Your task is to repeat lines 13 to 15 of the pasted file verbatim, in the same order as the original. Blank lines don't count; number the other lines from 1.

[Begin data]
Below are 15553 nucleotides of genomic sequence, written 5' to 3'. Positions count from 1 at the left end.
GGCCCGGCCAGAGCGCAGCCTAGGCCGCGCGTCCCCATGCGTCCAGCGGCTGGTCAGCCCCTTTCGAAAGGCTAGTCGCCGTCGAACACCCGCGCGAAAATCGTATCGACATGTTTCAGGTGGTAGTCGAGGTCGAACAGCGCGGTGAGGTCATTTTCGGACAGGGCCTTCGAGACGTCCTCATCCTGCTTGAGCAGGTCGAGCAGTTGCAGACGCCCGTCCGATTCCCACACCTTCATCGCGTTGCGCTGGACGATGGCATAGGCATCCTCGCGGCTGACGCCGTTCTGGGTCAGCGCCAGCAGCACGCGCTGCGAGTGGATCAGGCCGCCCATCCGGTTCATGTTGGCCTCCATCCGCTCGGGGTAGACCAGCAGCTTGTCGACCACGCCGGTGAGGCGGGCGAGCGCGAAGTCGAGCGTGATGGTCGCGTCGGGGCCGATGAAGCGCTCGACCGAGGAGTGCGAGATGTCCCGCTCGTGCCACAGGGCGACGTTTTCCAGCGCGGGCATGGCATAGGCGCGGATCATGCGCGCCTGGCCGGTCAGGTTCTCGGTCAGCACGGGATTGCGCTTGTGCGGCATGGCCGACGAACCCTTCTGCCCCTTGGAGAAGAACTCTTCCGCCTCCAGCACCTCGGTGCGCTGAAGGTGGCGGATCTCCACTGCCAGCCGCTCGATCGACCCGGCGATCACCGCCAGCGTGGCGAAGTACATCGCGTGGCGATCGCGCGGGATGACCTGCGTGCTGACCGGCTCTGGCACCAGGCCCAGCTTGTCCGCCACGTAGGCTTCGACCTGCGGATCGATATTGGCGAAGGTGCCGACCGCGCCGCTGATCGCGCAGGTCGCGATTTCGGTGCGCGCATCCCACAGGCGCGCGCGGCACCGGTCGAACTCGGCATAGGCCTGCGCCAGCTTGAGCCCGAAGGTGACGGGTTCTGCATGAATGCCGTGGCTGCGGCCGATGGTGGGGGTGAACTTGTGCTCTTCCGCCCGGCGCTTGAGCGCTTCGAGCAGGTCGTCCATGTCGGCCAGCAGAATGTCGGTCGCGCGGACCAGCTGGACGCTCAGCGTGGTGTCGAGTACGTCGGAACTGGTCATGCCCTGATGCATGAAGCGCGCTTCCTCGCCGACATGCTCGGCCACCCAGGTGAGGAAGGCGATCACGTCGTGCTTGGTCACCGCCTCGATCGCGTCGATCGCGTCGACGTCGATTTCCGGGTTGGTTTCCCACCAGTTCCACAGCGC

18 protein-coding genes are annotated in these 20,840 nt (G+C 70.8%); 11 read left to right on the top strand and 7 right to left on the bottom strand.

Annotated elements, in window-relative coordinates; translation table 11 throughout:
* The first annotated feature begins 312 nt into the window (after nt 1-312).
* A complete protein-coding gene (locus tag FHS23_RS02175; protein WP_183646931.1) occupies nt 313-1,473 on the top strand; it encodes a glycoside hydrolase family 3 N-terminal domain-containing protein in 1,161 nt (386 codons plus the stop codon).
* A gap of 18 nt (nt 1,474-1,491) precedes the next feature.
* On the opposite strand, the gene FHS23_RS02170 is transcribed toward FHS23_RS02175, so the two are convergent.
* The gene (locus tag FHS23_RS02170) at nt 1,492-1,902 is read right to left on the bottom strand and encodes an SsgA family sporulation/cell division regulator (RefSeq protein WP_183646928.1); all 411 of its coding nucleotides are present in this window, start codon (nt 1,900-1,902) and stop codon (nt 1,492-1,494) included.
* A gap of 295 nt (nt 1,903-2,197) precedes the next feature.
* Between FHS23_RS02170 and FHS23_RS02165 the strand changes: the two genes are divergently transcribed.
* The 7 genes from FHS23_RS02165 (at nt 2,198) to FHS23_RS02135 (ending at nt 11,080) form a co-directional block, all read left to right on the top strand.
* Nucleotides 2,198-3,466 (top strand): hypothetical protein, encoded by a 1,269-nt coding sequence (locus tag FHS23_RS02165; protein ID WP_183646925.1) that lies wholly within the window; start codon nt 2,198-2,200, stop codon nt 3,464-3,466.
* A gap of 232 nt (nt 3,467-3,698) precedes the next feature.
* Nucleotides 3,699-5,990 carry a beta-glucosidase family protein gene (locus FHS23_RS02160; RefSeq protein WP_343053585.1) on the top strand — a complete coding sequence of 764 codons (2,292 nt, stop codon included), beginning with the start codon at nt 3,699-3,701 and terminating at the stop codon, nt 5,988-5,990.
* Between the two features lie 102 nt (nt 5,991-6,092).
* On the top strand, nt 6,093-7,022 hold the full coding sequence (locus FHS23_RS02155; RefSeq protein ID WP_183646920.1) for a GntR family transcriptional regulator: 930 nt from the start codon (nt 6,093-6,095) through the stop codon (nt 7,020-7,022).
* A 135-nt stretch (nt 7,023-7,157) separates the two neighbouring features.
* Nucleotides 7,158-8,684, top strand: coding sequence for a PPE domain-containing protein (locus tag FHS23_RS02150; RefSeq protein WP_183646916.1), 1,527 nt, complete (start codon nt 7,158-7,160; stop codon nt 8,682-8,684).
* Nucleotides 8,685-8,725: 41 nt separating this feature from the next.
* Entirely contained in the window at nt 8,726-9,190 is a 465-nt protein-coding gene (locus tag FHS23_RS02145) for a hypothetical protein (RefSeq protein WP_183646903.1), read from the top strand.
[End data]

* Nucleotides 2,198-3,466 (top strand): hypothetical protein, encoded by a 1,269-nt coding sequence (locus tag FHS23_RS02165; protein ID WP_183646925.1) that lies wholly within the window; start codon nt 2,198-2,200, stop codon nt 3,464-3,466.
* A gap of 232 nt (nt 3,467-3,698) precedes the next feature.
* Nucleotides 3,699-5,990 carry a beta-glucosidase family protein gene (locus FHS23_RS02160; RefSeq protein WP_343053585.1) on the top strand — a complete coding sequence of 764 codons (2,292 nt, stop codon included), beginning with the start codon at nt 3,699-3,701 and terminating at the stop codon, nt 5,988-5,990.